• Project No. 53981 – Review of Wholesale Water and Sewer Rate Appeal

Texas Railroad Commission (“RRC”)

Texas Railroad Commission Primary Election Results. The Texas 2024 primary election occurred on March 5. Texas voters chose party nominees for statewide seats, and those nominees will face off in the general election on November 5.

Three elected commissioners oversee RRC, and one of their seats is up for election every two years. This year, Commissioner Chair Cristi Craddick, who has served on the RRC since 2012, faces re-election. She won the Republican primary, receiving just more than 50 percent of the vote against challengers Christie Clark, Corey Howell, James Matlock, and Petra Reyes. In the Democratic primary, process safety engineer Katherine Culbert won with 67.7 percent of the vote, beating drilling engineer Bill Burch, who received 32 percent. Culbert has worked in the oil and gas industry for more than two decades.

Atmos Energy’s (“Atmos”) Gas Reliability Infrastructure Program Filings. What is a Gas Reliability Infrastructure Program (“GRIP”) filing? GRIP filings allow gas utilities to recover costs related to additional invested capital without filing a comprehensive rate case. These interim rate adjustment filings can be made by natural gas utilities with newly invested capital not already included in that utility’s exiting rate base. However, the gas utility must have filed a full rate case within the previous two years. Below are two recent GRIP filings by Atmos’ two utility divisions – Atmos Mid-Tex and Atmos West Texas.


Atmos Mid Tex has requested a $173.6 million increase under the GRIP statute for the environs in the Mid-Tex region and in the regions covered by the Atmos Texas Municipalities Coalition Cities (“ATM Cities”). The residential charge set in the last environs base rate case was $17.00, while the one set in the last base rate case for ATM Cities was $18.85. Since then, GRIP has added $29.06 to the customer charge (including $6.73 in the current filing). Ultimately, if this GRIP filing is approved, the residential customer charge in the environs will be $46.11, and the residential customer charge in the ATM Cities will be $47.96.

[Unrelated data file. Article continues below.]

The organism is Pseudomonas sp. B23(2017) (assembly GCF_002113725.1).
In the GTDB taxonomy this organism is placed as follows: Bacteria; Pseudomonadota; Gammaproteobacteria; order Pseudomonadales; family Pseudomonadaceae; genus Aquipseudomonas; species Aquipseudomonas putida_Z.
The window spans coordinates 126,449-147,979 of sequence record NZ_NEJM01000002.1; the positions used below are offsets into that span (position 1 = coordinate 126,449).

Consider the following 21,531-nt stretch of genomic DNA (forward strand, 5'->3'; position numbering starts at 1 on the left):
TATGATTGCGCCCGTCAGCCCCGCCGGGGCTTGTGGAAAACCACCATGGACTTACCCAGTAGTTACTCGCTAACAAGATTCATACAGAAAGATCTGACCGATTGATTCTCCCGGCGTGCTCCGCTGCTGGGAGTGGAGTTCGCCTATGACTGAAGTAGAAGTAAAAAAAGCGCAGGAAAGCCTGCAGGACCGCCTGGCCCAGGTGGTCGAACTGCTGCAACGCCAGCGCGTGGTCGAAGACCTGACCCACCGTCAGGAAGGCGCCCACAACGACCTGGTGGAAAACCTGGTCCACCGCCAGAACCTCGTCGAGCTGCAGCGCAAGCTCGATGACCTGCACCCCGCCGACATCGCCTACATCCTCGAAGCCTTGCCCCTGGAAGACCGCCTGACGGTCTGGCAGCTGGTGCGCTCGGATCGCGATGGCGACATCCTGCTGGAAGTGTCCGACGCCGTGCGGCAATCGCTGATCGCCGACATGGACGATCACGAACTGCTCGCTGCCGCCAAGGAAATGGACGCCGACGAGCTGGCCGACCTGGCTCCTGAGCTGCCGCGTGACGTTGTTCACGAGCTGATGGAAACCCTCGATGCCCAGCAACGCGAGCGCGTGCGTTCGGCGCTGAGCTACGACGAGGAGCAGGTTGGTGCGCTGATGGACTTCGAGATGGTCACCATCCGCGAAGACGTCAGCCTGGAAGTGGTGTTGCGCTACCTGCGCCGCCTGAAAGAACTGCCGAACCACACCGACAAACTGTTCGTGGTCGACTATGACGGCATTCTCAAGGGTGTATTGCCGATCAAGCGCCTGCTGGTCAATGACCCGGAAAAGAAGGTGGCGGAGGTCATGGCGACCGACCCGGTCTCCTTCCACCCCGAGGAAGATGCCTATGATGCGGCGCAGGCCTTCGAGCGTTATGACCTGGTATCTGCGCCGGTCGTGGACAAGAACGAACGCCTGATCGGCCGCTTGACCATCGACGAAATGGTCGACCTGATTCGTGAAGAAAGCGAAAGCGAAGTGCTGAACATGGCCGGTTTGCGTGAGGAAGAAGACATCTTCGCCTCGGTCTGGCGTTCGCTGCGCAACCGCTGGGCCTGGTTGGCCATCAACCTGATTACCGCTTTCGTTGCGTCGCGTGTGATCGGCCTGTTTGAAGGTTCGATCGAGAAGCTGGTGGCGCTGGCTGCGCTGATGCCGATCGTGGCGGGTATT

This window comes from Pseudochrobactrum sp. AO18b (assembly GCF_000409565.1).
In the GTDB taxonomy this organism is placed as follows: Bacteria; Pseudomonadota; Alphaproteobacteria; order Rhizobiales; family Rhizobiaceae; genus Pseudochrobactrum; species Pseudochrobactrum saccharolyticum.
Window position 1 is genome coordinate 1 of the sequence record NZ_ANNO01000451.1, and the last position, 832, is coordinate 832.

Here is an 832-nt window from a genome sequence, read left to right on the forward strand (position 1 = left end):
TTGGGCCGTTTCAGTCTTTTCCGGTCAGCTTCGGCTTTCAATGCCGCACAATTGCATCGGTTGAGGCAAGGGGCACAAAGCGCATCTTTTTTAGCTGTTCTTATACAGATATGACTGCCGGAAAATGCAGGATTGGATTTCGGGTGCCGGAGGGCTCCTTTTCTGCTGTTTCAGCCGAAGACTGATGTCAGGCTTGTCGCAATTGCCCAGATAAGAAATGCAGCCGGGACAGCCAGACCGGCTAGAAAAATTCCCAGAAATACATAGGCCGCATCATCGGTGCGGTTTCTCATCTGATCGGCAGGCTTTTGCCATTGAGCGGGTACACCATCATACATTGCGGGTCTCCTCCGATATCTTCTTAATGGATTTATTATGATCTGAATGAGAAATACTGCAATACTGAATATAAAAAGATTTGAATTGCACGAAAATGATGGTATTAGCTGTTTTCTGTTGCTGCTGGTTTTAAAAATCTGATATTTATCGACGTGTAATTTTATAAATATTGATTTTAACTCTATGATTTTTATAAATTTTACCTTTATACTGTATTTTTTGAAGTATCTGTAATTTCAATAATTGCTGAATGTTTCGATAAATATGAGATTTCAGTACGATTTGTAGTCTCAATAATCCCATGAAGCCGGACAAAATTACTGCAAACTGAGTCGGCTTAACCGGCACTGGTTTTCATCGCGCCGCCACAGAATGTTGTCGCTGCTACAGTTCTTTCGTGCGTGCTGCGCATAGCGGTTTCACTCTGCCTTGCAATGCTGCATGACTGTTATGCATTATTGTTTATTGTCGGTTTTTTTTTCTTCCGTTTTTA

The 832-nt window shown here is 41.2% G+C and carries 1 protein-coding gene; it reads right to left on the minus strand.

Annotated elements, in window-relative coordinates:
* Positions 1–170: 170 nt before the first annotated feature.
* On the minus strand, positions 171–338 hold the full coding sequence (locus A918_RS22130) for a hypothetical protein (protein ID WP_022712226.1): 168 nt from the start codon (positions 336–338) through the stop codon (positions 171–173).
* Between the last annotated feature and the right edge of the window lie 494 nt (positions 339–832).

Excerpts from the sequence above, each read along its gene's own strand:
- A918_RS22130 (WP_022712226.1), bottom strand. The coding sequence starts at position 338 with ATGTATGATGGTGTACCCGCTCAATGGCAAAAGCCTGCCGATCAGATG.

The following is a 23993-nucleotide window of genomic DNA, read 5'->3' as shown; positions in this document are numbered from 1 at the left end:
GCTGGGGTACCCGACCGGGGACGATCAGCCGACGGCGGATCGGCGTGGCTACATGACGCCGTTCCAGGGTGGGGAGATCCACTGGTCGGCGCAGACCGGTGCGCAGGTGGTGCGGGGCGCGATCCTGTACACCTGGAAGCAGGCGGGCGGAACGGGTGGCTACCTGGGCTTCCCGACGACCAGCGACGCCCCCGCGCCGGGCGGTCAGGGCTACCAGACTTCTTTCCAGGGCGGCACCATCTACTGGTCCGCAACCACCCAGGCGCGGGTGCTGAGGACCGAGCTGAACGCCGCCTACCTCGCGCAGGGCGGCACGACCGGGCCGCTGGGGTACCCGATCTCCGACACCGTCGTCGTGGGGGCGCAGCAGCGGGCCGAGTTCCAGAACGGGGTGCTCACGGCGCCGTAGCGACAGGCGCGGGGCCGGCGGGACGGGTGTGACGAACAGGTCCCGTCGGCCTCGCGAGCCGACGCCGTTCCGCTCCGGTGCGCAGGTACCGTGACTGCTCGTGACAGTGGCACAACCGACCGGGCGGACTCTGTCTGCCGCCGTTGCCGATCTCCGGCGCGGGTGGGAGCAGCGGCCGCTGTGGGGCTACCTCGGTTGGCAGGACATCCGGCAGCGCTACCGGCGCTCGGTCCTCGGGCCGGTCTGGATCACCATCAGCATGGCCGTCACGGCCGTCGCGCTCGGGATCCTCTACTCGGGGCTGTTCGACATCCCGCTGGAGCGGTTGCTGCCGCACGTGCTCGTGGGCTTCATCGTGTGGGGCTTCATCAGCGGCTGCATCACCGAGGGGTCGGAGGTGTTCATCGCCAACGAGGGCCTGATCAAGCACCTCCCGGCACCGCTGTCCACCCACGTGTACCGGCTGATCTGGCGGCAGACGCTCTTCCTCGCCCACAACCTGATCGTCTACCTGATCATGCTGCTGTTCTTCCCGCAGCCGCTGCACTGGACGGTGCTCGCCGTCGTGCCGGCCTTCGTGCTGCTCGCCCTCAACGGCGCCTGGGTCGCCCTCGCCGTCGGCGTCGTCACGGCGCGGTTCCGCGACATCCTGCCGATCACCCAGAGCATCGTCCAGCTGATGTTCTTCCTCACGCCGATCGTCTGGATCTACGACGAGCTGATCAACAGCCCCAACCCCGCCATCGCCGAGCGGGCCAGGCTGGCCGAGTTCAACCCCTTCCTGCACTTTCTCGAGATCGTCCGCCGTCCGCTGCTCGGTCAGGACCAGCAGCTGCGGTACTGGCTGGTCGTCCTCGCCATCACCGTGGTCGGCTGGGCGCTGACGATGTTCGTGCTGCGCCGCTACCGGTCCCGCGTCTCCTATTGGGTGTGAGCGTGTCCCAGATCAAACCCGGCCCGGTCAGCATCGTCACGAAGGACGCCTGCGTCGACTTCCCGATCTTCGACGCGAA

Atmos West Texas

Atmos West Texas has requested a $15.7 million increase under the GRIP statute for its environs in that region and for the Amarillo, Lubbock, Dalhart, and Channing Cities (“ALDC”). The residential charge set in the last environs base rate case was $16.10, while the residential charge in the last rate case for ALDC cities was $15.00. Since then, GRIP has added $19.06 to the environs customer charge (including $3.67 in the current filing) and added $9.36 to the ALDC cities customer charge (including $3.34 in the current filing). Ultimately, if this GRIP filing is approved, the residential customer charge in the environs will be $35.16, and the residential customer charge in the ALDC will be $24.36.

Atmos Request for Dallas Would Increase Rates Nearly 30 Percent. On January 12, 2024, Atmos submitted its 2024 Dallas Annual Rate Review Mechanism filing, where the gas utility proposed an annual review increase of $43.1 million for Dallas. Moreover, Atmos proposed recovering securitization regulatory expenses of $4.8 million for Dallas. These combined requests represent an increase in annual revenues of $47.9 million. If the filing is approved without changes, the average residential customer would see a monthly rate increase of $13.72 with gas costs included, which represents a 29.98 percent increase excluding gas costs. The statutory deadline to take action on this matter is May 26, 2024.

“Agency Highlights” is prepared by Chloe Daniels in the Firm’s Water and Districts Practice Groups; Mattie Neira in the Firm’s Air and Waste Practice Group; and Rick Arnett, Samantha Miller, Jack Klug, and Roslyn Dubberstein in the Firm’s Energy and Utility Practice Group. If you would like additional information or have questions related to these agencies or other matters, please contact Chloe at 512.322.5814 or, or Mattie at 512.322.5804 or, or Rick at 512.322.5855 or, or Samantha at 512.322.5808 or, or Jack at 512.322.5837 or, or Roslyn at 512.322.5802 or